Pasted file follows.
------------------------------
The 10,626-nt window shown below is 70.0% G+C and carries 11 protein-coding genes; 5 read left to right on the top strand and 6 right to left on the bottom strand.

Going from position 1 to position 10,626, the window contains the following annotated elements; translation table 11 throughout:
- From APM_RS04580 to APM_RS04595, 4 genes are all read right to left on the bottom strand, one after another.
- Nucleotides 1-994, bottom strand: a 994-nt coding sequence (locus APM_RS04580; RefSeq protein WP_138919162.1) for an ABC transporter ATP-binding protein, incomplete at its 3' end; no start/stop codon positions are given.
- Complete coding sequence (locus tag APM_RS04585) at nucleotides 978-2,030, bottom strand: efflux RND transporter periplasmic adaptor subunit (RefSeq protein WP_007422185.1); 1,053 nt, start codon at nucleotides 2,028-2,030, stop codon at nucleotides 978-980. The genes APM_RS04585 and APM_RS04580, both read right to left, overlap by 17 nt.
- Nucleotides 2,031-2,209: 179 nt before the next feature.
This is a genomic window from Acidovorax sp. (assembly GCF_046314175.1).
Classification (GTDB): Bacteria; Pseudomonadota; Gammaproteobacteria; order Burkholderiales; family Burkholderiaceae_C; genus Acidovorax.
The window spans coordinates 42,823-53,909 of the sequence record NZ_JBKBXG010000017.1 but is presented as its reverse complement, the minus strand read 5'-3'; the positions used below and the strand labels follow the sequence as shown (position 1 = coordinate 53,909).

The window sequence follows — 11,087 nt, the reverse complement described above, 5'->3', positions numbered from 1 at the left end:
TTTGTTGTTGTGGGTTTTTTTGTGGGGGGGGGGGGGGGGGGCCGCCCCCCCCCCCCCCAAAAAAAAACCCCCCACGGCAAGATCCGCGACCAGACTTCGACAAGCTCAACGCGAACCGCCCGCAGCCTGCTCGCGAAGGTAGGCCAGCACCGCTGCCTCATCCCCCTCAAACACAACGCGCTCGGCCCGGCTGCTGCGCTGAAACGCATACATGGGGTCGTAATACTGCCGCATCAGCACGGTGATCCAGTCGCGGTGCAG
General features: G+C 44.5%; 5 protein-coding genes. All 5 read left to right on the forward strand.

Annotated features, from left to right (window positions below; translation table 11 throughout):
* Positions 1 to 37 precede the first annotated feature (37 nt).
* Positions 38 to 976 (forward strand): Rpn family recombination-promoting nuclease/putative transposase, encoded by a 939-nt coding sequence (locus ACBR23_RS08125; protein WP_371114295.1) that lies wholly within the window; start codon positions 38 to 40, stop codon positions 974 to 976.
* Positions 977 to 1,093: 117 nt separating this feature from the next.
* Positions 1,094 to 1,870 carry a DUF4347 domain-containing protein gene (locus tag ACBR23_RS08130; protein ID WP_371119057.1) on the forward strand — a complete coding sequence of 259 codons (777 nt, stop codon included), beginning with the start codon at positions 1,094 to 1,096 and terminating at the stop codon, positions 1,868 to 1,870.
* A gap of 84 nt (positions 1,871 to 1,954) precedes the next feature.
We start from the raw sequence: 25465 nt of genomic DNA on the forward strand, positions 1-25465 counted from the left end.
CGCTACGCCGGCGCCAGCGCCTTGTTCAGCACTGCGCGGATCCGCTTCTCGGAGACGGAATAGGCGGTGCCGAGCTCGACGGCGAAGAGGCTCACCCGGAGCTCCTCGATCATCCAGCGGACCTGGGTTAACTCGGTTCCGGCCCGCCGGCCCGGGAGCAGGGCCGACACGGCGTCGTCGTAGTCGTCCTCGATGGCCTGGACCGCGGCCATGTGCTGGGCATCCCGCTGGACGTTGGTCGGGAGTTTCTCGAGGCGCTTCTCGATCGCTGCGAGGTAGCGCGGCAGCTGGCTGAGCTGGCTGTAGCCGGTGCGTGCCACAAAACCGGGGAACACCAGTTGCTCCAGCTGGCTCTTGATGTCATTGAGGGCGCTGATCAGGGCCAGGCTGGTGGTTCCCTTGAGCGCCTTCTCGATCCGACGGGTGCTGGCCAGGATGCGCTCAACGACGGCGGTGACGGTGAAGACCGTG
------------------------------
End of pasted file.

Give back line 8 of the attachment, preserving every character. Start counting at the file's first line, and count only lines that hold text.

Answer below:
Classification (GTDB): Bacteria; Pseudomonadota; Gammaproteobacteria; order Burkholderiales; family Burkholderiaceae_C; genus Acidovorax.